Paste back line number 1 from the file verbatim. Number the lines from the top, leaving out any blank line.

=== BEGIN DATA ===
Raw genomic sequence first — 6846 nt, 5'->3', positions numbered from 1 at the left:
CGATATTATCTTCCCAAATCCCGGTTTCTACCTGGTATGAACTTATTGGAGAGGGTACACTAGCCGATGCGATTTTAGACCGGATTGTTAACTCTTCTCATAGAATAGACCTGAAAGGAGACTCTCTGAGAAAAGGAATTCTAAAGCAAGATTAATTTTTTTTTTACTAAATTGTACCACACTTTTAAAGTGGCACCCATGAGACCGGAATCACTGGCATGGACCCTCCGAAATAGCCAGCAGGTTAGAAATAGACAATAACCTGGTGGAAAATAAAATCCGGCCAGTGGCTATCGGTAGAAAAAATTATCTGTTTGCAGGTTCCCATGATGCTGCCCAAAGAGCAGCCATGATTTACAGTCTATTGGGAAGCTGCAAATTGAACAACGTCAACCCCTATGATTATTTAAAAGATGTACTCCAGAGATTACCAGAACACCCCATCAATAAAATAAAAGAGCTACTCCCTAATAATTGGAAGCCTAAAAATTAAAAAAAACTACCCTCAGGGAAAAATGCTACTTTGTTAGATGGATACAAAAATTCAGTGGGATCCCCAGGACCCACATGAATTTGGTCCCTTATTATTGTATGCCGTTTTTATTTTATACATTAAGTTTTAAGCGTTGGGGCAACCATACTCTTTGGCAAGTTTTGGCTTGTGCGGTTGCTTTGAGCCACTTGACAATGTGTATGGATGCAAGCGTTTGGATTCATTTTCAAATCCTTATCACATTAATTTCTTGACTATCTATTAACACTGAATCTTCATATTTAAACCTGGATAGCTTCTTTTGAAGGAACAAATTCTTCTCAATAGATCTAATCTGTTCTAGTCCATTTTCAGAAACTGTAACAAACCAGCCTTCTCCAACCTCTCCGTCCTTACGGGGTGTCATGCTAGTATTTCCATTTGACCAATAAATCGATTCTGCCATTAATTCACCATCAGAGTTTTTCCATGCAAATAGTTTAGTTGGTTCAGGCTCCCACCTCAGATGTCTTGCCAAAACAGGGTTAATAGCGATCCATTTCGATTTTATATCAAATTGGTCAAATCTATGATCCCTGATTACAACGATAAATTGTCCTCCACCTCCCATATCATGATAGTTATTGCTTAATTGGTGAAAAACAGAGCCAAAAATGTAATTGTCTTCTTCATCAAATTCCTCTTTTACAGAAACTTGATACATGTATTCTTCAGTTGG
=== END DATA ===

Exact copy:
Raw genomic sequence first — 6846 nt, 5'->3', positions numbered from 1 at the left: